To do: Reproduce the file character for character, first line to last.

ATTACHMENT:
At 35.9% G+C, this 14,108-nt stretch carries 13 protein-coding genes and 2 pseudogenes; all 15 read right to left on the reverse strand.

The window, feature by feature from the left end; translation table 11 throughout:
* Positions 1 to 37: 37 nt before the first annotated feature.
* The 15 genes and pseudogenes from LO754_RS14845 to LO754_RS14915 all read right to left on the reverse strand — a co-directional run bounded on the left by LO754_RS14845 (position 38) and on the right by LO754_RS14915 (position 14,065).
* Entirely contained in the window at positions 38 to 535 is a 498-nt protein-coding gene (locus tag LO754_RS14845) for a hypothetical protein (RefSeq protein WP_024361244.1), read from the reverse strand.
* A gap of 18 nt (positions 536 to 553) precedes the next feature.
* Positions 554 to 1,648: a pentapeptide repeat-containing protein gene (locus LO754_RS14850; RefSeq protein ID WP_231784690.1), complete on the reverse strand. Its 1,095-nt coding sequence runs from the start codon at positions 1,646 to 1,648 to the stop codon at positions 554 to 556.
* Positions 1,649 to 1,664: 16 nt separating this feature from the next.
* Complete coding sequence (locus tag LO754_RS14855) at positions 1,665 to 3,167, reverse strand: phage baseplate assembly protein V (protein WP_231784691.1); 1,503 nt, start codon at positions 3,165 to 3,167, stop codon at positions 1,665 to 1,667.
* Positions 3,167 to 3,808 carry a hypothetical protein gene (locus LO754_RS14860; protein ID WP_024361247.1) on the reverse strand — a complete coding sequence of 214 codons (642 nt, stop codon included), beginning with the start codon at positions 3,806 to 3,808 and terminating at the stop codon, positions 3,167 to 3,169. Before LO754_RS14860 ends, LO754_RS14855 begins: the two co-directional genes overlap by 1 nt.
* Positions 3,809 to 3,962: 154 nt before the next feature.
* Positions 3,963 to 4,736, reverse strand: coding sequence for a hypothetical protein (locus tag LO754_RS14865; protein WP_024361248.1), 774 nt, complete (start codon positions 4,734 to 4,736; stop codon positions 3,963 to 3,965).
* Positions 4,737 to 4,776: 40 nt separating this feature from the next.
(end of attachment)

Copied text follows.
At 35.9% G+C, this 14,108-nt stretch carries 13 protein-coding genes and 2 pseudogenes; all 15 read right to left on the reverse strand.

The window, feature by feature from the left end; translation table 11 throughout:
* Positions 1 to 37: 37 nt before the first annotated feature.
* The 15 genes and pseudogenes from LO754_RS14845 to LO754_RS14915 all read right to left on the reverse strand — a co-directional run bounded on the left by LO754_RS14845 (position 38) and on the right by LO754_RS14915 (position 14,065).
* Entirely contained in the window at positions 38 to 535 is a 498-nt protein-coding gene (locus tag LO754_RS14845) for a hypothetical protein (RefSeq protein WP_024361244.1), read from the reverse strand.
* A gap of 18 nt (positions 536 to 553) precedes the next feature.
* Positions 554 to 1,648: a pentapeptide repeat-containing protein gene (locus LO754_RS14850; RefSeq protein ID WP_231784690.1), complete on the reverse strand. Its 1,095-nt coding sequence runs from the start codon at positions 1,646 to 1,648 to the stop codon at positions 554 to 556.
* Positions 1,649 to 1,664: 16 nt separating this feature from the next.
* Complete coding sequence (locus tag LO754_RS14855) at positions 1,665 to 3,167, reverse strand: phage baseplate assembly protein V (protein WP_231784691.1); 1,503 nt, start codon at positions 3,165 to 3,167, stop codon at positions 1,665 to 1,667.
* Positions 3,167 to 3,808 carry a hypothetical protein gene (locus LO754_RS14860; protein ID WP_024361247.1) on the reverse strand — a complete coding sequence of 214 codons (642 nt, stop codon included), beginning with the start codon at positions 3,806 to 3,808 and terminating at the stop codon, positions 3,167 to 3,169. Before LO754_RS14860 ends, LO754_RS14855 begins: the two co-directional genes overlap by 1 nt.
* Positions 3,809 to 3,962: 154 nt before the next feature.
* Positions 3,963 to 4,736, reverse strand: coding sequence for a hypothetical protein (locus tag LO754_RS14865; protein WP_024361248.1), 774 nt, complete (start codon positions 4,734 to 4,736; stop codon positions 3,963 to 3,965).
* Positions 4,737 to 4,776: 40 nt separating this feature from the next.